What to Expect When the Lights Go Out

As Hurricane Sandymoves towards the shores of New Jersey on the east coast of the United States, utilities warned that strong winds, and flooding that may take place, mean it could take up to a week to restore power to all the affected locations.

What to Expect When the Lights Go Out
Allison Joyce

President of New Jersey's PSE&G Ralph LaRosa told CNBC that he expects at least the same amount of outages as in October last year when an early snow storm left millions without power for days.

"We'll have many more damaged locations than we would from a normal tropical storm coming through that may come through here. These winds are higher. But what concerns us more is really the flooding thay's going to take place," he said.

PSE&G which provides electric service to 2.2 million customers said on its website early on Monday that 829 customers were already without power due to the early effects of Hurricane Sandy.

New Jersey Governor Chris Christie has warned locals not to expect utilities to fix power outages promptly as high winds pose safety risks for crews.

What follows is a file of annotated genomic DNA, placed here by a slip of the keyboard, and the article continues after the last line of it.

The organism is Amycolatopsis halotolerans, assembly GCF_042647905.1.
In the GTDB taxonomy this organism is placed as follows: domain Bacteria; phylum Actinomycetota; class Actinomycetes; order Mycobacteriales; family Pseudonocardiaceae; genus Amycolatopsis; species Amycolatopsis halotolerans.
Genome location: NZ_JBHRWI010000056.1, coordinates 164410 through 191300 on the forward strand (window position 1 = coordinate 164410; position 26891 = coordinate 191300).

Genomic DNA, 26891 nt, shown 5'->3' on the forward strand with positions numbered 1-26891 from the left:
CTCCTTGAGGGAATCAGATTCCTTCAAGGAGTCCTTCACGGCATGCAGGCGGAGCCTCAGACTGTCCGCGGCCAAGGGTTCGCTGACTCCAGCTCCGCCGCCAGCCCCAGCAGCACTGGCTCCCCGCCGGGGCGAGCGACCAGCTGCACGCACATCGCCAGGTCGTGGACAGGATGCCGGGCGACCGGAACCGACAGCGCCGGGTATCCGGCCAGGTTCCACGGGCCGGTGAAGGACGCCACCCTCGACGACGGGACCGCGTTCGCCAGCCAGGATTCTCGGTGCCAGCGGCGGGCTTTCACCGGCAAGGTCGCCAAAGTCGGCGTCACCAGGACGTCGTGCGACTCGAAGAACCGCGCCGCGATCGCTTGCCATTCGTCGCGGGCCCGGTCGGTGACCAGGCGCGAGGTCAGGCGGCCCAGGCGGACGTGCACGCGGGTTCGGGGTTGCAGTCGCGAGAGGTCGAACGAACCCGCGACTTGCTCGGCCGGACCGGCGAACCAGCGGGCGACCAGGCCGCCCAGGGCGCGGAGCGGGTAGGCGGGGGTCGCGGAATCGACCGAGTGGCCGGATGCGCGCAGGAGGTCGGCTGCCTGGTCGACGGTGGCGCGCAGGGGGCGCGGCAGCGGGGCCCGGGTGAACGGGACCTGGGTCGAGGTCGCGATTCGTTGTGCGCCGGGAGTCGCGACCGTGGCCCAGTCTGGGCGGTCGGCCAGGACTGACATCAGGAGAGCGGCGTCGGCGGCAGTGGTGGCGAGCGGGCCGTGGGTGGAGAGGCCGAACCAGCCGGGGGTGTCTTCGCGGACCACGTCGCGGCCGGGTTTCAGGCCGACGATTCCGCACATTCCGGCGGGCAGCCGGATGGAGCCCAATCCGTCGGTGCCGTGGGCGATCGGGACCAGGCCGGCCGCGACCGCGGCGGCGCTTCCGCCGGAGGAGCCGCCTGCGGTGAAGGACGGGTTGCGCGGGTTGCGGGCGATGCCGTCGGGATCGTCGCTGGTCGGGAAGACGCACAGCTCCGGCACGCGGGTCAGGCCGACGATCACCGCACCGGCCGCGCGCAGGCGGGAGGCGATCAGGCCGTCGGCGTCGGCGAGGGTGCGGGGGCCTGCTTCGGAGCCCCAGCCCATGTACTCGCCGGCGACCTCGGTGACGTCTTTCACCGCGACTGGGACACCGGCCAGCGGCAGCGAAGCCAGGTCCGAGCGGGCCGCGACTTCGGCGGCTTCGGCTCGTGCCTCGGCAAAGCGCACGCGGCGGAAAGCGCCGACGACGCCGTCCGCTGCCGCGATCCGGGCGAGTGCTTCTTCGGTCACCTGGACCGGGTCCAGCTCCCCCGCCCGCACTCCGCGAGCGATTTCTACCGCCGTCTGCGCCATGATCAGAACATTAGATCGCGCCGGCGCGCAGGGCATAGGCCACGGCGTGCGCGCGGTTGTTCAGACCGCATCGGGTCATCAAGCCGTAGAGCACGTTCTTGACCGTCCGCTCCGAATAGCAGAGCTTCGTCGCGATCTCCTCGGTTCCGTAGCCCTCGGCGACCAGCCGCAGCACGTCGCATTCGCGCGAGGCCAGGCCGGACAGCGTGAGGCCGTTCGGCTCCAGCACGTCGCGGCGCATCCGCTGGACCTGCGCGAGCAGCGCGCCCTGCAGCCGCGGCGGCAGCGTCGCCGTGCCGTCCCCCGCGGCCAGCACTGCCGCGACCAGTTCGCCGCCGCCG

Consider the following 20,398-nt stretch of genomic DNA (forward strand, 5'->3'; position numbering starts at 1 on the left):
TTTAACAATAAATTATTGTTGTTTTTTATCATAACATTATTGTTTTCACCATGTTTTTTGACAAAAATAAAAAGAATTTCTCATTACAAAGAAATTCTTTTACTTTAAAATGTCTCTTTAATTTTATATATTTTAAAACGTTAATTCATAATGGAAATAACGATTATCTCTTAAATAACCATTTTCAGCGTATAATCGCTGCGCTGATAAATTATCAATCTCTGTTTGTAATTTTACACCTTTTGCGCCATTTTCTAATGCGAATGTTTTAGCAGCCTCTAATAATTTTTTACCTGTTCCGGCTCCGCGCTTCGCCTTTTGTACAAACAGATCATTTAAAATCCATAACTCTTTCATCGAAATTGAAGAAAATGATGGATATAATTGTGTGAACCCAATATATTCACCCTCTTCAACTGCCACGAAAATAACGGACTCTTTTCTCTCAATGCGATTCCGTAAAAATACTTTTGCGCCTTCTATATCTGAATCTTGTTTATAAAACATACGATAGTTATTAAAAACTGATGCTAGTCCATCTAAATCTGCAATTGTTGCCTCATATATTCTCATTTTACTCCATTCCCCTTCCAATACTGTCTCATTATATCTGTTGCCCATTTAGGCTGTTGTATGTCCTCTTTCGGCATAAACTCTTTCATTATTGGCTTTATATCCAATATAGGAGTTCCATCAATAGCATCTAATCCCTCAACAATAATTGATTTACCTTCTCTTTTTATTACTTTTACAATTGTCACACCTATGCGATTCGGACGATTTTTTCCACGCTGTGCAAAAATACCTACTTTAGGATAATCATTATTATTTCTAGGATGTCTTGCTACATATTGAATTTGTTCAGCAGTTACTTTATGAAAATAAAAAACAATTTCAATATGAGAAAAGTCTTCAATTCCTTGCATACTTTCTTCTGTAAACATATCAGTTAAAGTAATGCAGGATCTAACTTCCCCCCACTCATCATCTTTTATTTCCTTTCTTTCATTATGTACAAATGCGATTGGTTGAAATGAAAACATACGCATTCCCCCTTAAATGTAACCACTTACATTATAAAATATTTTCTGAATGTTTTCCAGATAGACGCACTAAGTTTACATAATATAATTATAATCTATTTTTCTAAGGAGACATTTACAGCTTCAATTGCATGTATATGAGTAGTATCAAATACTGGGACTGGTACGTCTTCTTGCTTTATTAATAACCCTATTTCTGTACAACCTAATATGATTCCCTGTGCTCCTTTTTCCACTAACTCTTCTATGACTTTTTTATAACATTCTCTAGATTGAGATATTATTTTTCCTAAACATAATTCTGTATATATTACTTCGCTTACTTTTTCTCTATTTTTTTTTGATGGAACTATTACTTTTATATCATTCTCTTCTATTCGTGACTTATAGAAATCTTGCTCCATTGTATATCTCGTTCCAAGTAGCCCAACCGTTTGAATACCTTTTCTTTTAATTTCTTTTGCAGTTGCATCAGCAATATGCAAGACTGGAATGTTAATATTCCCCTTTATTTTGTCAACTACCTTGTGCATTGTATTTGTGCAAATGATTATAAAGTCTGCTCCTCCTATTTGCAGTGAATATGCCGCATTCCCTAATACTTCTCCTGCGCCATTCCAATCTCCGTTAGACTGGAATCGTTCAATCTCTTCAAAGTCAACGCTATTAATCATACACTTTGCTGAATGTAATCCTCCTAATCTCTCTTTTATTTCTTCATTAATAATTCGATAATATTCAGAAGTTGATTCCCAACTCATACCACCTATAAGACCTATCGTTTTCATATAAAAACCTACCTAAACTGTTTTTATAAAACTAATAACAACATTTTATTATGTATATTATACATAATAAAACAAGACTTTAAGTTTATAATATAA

"We usually wait for the wind to drop below 45 miles an hour before our crews will go out and actually go up into the air," LaRosa said. Crews would be assessing the situation throughout the storm.

Michael Hervey, COO of Long Island Power Authority old CNBC the utility would try to restore power for as long as possible but also warned that it could be difficult to restore power promptly once the storm hit.

"Sometime today when the winds come up we may have to stand down for safety purposes," he said.

"We have over 1,000 linemen here ready to go. I would like to have more but every utility on the East Coast would like to have more," he said.

Con Edison, which provides electricity to New York City said it had secured over 700 external contractors, including line workers, tree crews and damage assessors, to assist with storm restoration.

It warned it may have to shut down underground electrical equipment if the storm surge floods low-lying areas, such as parts of lower Manhattan, Brooklyn and Queens.

"Shutting down underground equipment may avoid extensive damage to company and customer equipment, and allow company crews to restore power to customers more quickly," the group said in a statement on its website.

South of New Jersey in Delaware, the federal government was expected to declare a state of emergency later on Monday.

Delaware Governor Jack Markell said he expected people to be without power for many days and for the storm to have a significant impact across the state.

"We expect more people without power. The utilities have been bringing in people from other states," he said.